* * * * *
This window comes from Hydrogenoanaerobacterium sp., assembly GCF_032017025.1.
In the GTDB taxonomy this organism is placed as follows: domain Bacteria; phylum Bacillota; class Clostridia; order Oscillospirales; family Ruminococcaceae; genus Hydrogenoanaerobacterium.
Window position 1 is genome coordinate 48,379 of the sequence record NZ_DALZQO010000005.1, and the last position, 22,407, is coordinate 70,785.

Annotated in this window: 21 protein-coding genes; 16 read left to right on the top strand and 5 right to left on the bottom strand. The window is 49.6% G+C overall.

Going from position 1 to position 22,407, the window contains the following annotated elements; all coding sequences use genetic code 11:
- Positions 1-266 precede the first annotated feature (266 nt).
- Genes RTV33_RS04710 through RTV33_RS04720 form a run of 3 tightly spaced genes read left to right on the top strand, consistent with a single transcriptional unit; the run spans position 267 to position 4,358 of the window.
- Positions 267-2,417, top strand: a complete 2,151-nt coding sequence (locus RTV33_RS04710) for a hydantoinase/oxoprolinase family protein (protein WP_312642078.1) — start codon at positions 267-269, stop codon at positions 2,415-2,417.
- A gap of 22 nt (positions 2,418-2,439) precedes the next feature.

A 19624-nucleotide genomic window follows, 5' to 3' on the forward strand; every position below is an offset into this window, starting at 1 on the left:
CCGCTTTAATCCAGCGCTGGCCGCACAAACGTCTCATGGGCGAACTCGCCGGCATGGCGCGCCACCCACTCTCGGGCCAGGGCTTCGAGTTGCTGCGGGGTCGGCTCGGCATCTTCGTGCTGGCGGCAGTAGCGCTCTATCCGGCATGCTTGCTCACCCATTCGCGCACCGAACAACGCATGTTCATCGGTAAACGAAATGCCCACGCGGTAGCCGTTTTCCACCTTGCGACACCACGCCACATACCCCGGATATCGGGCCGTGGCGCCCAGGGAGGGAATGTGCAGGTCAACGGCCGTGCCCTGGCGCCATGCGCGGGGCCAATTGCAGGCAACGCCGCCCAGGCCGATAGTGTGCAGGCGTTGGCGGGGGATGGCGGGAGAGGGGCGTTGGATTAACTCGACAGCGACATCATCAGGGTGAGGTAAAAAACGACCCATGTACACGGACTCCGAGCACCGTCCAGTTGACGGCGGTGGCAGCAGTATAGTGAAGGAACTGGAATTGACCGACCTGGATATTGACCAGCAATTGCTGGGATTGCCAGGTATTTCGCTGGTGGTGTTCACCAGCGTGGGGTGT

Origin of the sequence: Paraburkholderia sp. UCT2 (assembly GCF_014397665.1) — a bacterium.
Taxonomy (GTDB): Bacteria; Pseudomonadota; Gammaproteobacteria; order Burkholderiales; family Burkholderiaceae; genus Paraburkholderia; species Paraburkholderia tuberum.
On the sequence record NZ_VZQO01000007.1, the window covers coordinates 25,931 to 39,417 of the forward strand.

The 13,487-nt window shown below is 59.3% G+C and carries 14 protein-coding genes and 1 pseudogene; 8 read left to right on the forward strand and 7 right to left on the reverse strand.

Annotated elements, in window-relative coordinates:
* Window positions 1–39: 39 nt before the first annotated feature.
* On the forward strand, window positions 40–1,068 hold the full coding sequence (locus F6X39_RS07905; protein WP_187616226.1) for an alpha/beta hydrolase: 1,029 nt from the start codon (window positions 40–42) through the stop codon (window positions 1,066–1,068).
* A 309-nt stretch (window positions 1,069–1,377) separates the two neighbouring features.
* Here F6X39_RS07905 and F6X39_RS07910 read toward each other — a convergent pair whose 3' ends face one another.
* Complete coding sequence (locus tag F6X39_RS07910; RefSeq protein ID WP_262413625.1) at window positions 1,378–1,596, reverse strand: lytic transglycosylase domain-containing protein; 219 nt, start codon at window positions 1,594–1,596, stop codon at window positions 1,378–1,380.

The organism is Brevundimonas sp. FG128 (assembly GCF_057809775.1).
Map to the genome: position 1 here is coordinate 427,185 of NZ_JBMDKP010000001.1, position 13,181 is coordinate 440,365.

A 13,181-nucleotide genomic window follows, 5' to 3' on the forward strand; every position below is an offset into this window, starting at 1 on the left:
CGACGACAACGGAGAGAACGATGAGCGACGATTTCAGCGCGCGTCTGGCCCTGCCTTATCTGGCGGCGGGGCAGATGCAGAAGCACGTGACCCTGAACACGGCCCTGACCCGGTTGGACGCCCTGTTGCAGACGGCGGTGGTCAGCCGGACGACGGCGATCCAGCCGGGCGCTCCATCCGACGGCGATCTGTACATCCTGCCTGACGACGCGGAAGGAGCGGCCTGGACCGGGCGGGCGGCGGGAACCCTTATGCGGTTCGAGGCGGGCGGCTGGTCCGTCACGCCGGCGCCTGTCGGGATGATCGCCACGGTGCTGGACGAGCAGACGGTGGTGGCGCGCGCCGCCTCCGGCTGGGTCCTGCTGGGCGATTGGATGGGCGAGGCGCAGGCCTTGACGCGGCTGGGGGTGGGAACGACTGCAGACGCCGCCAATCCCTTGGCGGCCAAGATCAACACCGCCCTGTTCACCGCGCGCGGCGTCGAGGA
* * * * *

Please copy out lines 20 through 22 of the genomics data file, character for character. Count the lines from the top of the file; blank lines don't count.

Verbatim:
* Here F6X39_RS07905 and F6X39_RS07910 read toward each other — a convergent pair whose 3' ends face one another.
* Complete coding sequence (locus tag F6X39_RS07910; RefSeq protein ID WP_262413625.1) at window positions 1,378–1,596, reverse strand: lytic transglycosylase domain-containing protein; 219 nt, start codon at window positions 1,594–1,596, stop codon at window positions 1,378–1,380.

The organism is Brevundimonas sp. FG128 (assembly GCF_057809775.1).